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March 15,1912.
Examiner, W. E. Howard.



My Kirst Experience as a Cook!


One day last summer I thought I would try make some candy. It was a very hot day and all Sp the folks had gone visiting but & prefired to stay at I home and read. After a while, however, I began to get tired and wanted to do something for a change! I remembered seeing a receipt for fudge in a cookbook, so I went to get the book and the things with which A to make the fudge. After I had the things all ready, I turned on the gas and fout the candy on to boil. Dated for it to become hard enough to take isk off, Ashile I was waiting I heard the gate open, and when I looked out two of my chums were coming up the walk. It was so warm in the kitchen & did 5/ not want to ack them to come in, besides I wanted to ;/ surprise them when the candy was done. Lo kwent out in the yard to sit down with them.




P.M. Adams, I.B.
Mark, B.




We became so much interested in talking that of entirely forgot the candy. One of the girls wanted glass of water, so she went into the house to get at. On opening the door, she called back that something wo burning. Then I remembered the x d the candy, only to find that it had all boiled away and that the kittle was W mely burned.

29. Write a brief account of something you have seen happen. Prepare two copies of the manuscript, as indicated above.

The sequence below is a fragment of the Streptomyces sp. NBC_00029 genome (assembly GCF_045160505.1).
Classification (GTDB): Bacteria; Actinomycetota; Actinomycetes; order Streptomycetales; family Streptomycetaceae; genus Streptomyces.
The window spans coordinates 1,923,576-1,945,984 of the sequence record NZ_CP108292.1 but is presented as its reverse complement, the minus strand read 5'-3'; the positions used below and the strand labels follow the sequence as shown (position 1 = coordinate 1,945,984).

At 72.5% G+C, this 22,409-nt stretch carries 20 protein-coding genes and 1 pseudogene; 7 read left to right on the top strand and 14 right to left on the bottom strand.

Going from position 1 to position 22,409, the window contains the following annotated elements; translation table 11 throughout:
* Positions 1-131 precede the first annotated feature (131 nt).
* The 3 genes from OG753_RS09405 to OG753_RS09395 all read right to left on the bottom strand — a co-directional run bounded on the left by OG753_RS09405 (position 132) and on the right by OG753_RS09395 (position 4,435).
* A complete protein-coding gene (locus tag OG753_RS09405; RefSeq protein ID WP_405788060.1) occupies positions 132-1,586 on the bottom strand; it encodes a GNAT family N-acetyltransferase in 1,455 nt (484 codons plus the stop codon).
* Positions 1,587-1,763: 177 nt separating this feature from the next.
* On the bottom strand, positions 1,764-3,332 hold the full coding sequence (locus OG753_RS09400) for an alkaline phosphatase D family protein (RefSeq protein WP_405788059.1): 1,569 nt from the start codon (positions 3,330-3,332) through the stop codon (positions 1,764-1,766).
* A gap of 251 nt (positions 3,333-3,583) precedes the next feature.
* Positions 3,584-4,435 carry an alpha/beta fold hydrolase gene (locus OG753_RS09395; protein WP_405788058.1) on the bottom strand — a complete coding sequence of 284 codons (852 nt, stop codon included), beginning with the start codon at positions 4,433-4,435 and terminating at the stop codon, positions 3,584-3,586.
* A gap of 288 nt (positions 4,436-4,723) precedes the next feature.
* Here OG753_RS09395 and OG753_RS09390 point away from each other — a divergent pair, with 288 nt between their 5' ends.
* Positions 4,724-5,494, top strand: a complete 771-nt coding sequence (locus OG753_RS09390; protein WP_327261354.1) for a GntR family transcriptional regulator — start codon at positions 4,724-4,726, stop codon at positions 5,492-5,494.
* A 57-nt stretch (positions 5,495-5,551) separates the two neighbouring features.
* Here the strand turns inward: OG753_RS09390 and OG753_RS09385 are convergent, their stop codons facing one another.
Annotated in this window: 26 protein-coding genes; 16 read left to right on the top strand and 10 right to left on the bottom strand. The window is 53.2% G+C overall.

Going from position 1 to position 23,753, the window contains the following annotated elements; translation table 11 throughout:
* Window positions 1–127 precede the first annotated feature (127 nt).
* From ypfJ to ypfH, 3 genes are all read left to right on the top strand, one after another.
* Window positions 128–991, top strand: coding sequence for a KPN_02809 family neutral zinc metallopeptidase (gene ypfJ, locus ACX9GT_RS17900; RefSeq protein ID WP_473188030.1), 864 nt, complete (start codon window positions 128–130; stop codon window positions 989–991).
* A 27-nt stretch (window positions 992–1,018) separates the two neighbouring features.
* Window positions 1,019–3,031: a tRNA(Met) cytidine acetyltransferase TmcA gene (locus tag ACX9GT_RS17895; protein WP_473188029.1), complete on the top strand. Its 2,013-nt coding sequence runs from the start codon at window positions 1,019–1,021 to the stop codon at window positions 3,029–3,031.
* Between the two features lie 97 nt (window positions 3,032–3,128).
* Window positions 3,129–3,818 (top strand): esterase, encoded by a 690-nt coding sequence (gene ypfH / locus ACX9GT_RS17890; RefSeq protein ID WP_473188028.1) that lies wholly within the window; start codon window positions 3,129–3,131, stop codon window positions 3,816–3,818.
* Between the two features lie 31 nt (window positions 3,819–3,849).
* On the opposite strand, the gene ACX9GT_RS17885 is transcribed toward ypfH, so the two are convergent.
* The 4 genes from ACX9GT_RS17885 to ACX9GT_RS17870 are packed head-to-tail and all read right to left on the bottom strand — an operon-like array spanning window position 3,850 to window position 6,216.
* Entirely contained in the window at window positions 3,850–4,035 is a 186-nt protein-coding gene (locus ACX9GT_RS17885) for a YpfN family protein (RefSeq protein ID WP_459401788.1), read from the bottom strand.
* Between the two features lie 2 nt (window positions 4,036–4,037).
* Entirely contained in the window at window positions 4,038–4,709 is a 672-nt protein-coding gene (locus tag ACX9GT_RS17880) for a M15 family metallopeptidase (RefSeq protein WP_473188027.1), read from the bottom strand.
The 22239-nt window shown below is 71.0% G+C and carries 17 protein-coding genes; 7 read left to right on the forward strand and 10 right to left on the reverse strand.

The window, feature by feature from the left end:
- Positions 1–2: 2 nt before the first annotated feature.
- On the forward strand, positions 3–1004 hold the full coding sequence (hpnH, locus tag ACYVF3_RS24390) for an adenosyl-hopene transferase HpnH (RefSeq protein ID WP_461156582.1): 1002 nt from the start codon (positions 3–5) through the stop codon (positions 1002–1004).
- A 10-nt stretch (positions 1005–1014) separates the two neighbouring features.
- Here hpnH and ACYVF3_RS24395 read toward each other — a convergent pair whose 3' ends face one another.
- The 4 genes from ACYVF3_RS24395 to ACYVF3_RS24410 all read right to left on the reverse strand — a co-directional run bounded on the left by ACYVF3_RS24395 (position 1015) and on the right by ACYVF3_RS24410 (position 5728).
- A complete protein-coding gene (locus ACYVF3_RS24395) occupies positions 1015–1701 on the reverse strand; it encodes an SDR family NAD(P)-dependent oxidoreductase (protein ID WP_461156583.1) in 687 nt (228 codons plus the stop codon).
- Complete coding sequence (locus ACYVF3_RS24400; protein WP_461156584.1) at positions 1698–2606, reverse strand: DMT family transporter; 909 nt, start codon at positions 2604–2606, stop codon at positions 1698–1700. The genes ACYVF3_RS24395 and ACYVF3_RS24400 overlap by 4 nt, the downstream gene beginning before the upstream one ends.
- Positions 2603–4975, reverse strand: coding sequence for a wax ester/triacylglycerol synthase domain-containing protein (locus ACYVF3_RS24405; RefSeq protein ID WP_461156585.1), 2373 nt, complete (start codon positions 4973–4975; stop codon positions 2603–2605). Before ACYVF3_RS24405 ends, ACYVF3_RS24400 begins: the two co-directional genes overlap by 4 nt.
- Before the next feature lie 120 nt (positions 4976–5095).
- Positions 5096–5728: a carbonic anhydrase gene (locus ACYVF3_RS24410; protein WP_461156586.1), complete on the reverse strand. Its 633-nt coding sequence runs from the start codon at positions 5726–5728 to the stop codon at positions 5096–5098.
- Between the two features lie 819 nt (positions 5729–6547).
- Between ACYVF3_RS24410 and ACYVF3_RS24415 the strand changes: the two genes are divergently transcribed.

30. In class, exchange papers,' the second copies prepared in Exercise 29, and, as examiner of the paper of one of your classmates, criticize the work under the following heads: (1) neatness, (2) margins, (3) heading (including wording of title), (4) indention of paragraphs, (5) sentence structure, (6) punctuation, (7) spelling, (8) interest. Write your report and see that each of your sentences has a subject and a predicate. The following form will serve as a model in making your report, and may be used in other exercises of this kind.


1. The page is neat and attractive.

2. The margins are straight and of the right width.

3. The heading is complete and the title appropriate. No space is left between the title and the opening sentence.

4. Three paragraphs have been made, but I see no reason why there should be more than one paragraph.

5. The fourth sentence has no predicate.

6. There is no punctuation mark at the end of the first sentence. 7. The words "Tuesday" and "village" are misspelled. 8. The story is exciting.2

MARY A. TAFT, Examiner.